Why do you think the primary care physician’s office is the key to better care of patients with asthma and COPD?

There are at least 40 million people in the US with some form of pulmonary disease that should be seen by a physician at least once a year. To manage them according to the AMA, there are only 3,110 active pulmonologists, which equates to 12,862 patients for each pulmonologist. This is an unmanageable patient population for each specialist, particularly if they see patients every 6 months. Therefore, we believe that the answer to this problem is to enable diagnostic quality spirometry performed in the PCP office along with interpretation support. This moves the triage of pulmonary patients from the limited number of pulmonologists to the 135,000 family practice and internal medicine practices. Then the moderately severe and severe patients can appropriately be referred to pulmonologists, while the mild and moderate patients can be managed by the PCP with treatment support including monitoring.

What are the roadblocks to getting PCPs’ participation in the early diagnosis of asthma or COPD?

PCP’s face multiple obstacles to implement hospital laboratory quality spirometry testing in their offices. Without the certainty of being able to operate this level of testing, many are unwilling to invest in the thousands of dollars in equipment that they may not be able to use. Beyond that, very few PCP’s would have a sufficient number of lung function tests to justify hiring a trained pulmonary lab technician to perform the testing. Also, the turnover of personnel in a PCP office is sufficiently high creating an undue burden of training replacement testing personnel. And lastly, most PCP’s don’t have adequate knowledge to interpret the test results.

The program for the PCP that MTI has created simplifies and addresses all of these challenges. MTI provides the solution for a monthly fee; testing only 2-3 patients a month provides sufficient reimbursement as pre and post bronchodilator testing more than covers that fee. Additionally, as our avatar Lisa I described earlier, coaches the patients through the measurements, staff members can collect accurate measurements with very little training. The demonstrated ability to collect hospital data with the avatar-assisted technology obviates both the need for highly trained personnel as well as the concern of personnel turnover.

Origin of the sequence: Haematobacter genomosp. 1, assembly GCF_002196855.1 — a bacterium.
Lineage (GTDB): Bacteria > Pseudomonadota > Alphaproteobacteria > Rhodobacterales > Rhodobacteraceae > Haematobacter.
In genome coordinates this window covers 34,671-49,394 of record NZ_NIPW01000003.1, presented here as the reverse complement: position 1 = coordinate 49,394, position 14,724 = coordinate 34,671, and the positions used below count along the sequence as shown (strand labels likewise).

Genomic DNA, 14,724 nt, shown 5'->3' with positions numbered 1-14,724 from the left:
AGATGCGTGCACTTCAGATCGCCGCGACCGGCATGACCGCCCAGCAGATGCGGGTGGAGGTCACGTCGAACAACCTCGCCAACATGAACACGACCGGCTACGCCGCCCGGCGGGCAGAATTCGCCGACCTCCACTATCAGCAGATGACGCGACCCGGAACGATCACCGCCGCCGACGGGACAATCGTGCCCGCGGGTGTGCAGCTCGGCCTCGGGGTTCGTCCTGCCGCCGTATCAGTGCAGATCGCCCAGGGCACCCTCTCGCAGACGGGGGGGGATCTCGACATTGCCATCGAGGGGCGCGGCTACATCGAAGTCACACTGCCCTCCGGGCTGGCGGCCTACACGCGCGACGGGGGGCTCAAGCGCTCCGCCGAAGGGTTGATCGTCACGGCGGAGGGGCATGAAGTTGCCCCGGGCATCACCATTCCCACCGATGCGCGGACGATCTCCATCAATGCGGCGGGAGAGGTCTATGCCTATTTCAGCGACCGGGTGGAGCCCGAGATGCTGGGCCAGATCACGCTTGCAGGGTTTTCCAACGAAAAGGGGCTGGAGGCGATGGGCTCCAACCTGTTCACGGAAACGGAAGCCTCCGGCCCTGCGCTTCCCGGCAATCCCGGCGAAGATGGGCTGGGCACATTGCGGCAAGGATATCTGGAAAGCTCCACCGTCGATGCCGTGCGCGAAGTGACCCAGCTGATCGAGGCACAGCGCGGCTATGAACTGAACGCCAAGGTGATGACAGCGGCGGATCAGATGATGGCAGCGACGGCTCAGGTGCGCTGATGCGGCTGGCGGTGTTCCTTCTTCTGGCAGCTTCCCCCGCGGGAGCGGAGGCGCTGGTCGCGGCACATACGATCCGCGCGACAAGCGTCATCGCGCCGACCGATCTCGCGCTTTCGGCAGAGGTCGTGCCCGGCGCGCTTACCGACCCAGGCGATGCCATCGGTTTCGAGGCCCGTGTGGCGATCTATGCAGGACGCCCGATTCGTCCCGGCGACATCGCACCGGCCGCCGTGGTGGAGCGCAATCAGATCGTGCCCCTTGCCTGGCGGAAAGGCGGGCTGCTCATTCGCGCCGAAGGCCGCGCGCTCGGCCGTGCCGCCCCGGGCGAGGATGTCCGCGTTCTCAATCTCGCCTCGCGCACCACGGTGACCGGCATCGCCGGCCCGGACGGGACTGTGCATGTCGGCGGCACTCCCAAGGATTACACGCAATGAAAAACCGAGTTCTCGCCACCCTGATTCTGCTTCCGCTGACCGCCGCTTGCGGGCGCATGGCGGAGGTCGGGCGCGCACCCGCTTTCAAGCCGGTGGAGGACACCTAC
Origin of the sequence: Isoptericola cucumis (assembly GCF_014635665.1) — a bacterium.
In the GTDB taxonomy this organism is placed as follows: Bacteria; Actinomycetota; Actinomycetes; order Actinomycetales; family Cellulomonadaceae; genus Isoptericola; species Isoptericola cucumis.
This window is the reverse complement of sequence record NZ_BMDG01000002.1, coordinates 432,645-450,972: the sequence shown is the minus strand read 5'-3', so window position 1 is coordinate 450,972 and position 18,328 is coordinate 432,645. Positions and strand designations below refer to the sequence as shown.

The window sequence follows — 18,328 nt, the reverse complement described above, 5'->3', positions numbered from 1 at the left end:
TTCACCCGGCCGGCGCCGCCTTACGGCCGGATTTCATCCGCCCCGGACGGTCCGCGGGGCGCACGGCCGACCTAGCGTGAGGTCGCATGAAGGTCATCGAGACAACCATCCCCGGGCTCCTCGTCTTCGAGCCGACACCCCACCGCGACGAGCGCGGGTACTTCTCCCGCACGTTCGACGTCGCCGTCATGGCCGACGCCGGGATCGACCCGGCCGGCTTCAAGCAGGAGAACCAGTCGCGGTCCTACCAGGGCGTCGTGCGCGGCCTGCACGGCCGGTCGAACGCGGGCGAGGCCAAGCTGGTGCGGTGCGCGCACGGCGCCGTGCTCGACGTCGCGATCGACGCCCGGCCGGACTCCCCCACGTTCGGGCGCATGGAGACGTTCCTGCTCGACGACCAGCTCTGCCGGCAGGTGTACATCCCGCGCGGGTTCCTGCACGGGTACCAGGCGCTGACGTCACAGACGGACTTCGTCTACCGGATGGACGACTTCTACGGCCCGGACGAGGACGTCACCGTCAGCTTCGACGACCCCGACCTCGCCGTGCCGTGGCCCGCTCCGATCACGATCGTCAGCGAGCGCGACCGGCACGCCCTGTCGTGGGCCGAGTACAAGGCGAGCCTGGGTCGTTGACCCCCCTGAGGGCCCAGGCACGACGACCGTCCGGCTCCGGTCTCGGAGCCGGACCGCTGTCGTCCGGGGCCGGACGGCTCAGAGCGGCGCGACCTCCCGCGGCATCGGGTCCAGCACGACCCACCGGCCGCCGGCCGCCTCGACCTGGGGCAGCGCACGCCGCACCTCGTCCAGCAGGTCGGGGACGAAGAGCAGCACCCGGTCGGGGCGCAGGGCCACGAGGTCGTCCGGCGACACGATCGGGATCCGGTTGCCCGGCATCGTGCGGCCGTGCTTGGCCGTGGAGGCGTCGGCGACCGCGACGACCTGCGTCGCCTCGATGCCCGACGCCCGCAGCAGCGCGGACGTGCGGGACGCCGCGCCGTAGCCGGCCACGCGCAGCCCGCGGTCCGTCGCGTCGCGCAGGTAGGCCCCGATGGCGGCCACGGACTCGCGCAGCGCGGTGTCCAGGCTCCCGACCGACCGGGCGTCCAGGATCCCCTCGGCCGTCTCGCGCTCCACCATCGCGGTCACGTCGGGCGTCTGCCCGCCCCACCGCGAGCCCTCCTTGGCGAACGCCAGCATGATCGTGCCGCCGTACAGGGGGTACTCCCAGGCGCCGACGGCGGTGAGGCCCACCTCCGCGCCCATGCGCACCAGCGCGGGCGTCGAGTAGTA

The report generated for the PCP also includes an automated summary of the patient’s lung function as well as providing a clinical impression based on the 2021 ATS/ERS interpretation strategies. Thus, the PCP is provided with sufficient information to diagnose and manage most patients or refer the patient to a pulmonologist for follow-up if required. The platform then generates a billing invoice for PCP staff to use for reimbursement. This end-to-end solution enables the PCP to triage pulmonary patients, lowering the burden on the pulmonologists they refer to so they can focus on patients that really need to be seen. This can improve overall patient care and getting patients answers to their breathing concerns sooner than having to wait for a specialist appointment.

What are your thoughts on the future on remote monitoring of patients?

COVID made everyone from healthcare providers to patients recognize that remote care can improve the management of multiple conditions. While some services have returned to hospitals and clinics, we do not believe the transition to telehealthcare and remote monitoring will be reversed. The level of technological development that has occurred these past few years has been incredible. We are not at the end of telehealthcare, we are just at the beginning.